A slightly better debug printf

While I’m familiar with tracing code in a debugger, I still use printf() a lot during debugging. However it’s worth it to make some small improvements.

Introducing this little include file. (Call it debug.h) It has a number of features. For one, you can easily turn on or off debug messages with a single define. So no need to strip out all of your debug messages, only to find out later that you still needed them. Also the compiler has a number of useful defines, like the line number, source file and function that the debug function is called from. So no more searching where that message came from. And it still works exactly the same as a printf(), so you can still pass multiple arguments.


  #include <stdio.h>
  #define debug(x, ...)      do{fprintf(stderr, "%s:%s(%u): " x "\n", __FILE__, __PRETTY_FUNCTION__, __LINE__, ##__VA_ARGS__);}while(0)
  #define debug(x, ...)      /* x */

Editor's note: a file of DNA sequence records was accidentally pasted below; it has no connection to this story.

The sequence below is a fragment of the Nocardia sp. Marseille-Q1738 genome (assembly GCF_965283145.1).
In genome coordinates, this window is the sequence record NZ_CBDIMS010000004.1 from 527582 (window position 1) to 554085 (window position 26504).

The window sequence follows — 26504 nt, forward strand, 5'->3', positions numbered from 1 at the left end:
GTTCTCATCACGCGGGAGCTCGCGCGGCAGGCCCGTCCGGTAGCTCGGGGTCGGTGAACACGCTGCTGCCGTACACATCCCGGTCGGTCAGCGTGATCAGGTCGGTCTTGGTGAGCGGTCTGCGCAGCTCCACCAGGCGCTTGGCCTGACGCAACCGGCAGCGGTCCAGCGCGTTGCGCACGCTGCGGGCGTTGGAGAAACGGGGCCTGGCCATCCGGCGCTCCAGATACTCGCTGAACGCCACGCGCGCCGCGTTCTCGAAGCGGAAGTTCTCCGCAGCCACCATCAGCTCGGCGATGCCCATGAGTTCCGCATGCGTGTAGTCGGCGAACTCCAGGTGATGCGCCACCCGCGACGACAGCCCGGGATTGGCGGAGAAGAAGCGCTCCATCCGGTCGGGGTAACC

Here is example.c

#include <stdio.h>

#define DEBUG 1
#include "debug.h"

int main()
printf("Hello world!\n");

debug("Hello %s world!", "debug");

return 0;

Compiling is straightforward:

gcc -Wall -o example example.c

And here is the output of our little program. As you can see, it’s already better then plain printf()’s.

Hello world!
example.c:main(11): Hello debug world!

The thing to take away from this though, is to make your own debugging functions. Maybe add some colors or put in some warning levels. Just think of issues you usually run into and see if there are any improvements you can make to save yourself time in the future.

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